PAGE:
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I am reading "introduction to probability 2nd edition" by Joseph K. and Blitzstein. The state a definition of discrete random variables as follows:

A random variable X is said to be discrete if there is a finite list of values $a_1, a_2, . . . , a_n$ or an infinite list of values $a_1, a_2, . . .$ such that $P(X = a_j \text{ for some j}) = 1$.

P is the probability function. So with this definition, I am confused about what is meant by "such that $P(X = a_j \text{ for some j}) = 1$" because from my experience "for some j" usually means "for one specific j". But anyone can imagine an experiment with a sample space $S$ consisting of multiple events where no single event with have 100% chance of happening. So what is meant by this definition with respect to the probability function P?

Of course, my intuitive guess would be that they mean there must exist a certain number of events such that the accumulated probability of those is 100% - am I right and is the use of "for some" in the definition standard practice and thus there is in fact nothing wrong with it?

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    $\begingroup$ I agree the phrasing isn't ideal, but they just mean $P(X\not \in \{a_i\})=0$. $\endgroup$
    – lulu
    Oct 1 '19 at 14:38
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I agree that the wording isn't ideal, but it just means that among the possible values that the random variable, X, must take, the probability that X is equal to one of these values is 1.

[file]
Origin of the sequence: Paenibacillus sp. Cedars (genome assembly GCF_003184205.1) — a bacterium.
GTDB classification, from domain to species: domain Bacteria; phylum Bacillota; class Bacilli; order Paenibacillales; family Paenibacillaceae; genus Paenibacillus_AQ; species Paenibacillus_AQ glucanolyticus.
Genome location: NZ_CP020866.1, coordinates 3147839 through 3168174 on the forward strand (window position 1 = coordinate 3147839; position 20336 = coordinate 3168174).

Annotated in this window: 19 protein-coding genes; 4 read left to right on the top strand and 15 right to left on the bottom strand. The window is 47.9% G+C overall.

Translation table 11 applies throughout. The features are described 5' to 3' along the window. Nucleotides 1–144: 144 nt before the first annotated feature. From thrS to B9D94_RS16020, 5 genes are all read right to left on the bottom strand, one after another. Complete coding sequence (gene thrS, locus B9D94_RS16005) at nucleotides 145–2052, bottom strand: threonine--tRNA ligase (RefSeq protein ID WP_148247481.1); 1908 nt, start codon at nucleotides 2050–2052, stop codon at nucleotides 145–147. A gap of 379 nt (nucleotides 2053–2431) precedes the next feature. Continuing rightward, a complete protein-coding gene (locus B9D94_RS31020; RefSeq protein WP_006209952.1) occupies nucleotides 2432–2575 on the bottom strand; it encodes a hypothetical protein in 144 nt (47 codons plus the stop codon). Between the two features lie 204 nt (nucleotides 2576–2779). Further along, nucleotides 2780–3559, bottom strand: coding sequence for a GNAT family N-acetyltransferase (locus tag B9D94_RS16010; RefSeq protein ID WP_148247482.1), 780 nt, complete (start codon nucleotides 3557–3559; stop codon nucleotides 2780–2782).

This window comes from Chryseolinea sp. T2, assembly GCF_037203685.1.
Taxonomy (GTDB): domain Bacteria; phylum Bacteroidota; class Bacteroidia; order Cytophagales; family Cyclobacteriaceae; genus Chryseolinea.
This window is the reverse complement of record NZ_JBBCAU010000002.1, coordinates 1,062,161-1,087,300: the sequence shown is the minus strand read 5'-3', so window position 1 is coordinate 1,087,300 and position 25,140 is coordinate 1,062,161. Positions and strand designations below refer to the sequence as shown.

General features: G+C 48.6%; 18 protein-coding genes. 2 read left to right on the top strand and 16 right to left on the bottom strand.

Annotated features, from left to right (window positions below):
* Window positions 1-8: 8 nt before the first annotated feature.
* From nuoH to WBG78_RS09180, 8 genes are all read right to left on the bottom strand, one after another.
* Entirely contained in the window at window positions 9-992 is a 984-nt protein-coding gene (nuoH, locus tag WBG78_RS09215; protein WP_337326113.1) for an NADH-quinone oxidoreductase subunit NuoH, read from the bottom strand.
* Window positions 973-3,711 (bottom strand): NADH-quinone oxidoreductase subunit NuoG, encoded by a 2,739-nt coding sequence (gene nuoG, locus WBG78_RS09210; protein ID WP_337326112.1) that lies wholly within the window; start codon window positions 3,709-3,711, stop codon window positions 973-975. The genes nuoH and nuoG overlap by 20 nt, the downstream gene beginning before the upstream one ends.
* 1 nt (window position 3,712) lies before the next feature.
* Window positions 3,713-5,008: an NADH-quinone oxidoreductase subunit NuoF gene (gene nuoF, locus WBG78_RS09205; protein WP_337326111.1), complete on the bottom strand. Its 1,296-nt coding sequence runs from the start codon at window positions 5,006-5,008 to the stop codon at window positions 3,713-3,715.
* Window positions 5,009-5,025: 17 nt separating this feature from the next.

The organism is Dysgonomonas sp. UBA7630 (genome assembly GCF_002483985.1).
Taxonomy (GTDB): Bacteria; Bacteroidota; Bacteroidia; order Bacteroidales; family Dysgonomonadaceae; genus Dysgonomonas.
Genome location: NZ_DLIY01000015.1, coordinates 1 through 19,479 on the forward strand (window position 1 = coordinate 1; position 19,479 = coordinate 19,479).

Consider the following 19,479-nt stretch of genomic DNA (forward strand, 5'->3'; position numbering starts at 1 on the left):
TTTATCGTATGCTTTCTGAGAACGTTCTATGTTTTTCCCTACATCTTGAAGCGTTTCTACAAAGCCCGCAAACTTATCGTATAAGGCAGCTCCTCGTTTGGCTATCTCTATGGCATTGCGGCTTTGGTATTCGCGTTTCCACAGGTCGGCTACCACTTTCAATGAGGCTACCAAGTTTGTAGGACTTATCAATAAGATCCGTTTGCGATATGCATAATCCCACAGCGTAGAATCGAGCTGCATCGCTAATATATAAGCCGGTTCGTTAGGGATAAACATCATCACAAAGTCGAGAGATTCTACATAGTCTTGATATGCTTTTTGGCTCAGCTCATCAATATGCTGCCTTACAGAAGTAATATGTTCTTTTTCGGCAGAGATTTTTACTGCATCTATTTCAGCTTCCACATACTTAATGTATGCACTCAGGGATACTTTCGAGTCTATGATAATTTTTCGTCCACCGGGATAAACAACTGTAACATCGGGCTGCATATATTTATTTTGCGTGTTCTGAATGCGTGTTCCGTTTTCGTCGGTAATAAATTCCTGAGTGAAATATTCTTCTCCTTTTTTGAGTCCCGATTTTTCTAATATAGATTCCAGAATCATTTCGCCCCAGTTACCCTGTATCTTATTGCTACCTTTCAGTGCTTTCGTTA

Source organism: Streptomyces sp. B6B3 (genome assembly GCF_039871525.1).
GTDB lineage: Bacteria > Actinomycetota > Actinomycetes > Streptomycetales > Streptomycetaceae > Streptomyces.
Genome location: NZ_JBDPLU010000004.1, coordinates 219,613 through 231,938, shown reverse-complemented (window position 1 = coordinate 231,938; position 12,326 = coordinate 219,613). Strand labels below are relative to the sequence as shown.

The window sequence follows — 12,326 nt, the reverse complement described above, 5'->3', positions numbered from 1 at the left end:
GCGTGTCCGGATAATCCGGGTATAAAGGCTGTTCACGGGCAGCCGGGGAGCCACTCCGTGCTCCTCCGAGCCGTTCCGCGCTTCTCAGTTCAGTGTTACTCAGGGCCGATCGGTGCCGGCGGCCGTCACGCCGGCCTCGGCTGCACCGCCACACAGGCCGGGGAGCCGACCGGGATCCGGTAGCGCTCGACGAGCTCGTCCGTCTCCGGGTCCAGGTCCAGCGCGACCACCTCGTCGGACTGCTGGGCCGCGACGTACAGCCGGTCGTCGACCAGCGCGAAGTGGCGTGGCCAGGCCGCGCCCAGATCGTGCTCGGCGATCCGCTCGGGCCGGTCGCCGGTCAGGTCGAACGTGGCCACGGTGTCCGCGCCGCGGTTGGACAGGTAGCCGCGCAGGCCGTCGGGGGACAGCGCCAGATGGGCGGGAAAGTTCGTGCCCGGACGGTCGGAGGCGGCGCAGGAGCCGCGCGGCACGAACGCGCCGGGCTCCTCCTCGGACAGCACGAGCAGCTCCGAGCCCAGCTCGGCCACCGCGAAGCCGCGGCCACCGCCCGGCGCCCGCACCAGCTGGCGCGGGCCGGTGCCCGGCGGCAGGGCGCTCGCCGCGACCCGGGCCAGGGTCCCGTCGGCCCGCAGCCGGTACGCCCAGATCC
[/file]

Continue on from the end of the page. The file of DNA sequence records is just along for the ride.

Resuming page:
X must take one of these discrete values.

This is in contrast to the continuous case, where this probability is 0.

Hope this helps.

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Noting that any list in the form of $$a_1,a_2,\cdots $$ is countable. Let $$A=\cup_{i\in \mathbb{N}}\{a_i\}$$Then $$P(X=a_i\text{ for some i})=1 \iff P(X\in A)=1\iff P(X\notin A)=0 $$ In this case, the total probability can be expressed as a sum$$1=\sum_{a\in A}P(X=a) $$ If it is impossible to give a countable set $A$ such that $P(X\in A)=1$, then we must be in the case that $$ \sum_{a\in A}P(X=a)<1 \qquad \text{for any countable }A $$ So the total probability will have to be expressed as an integral (or a mix of sum and integral), in which case we will be dealing with a continous density (as oppose to discrete masses) for continuous random variable (or a mix of continuous and discrete parts).

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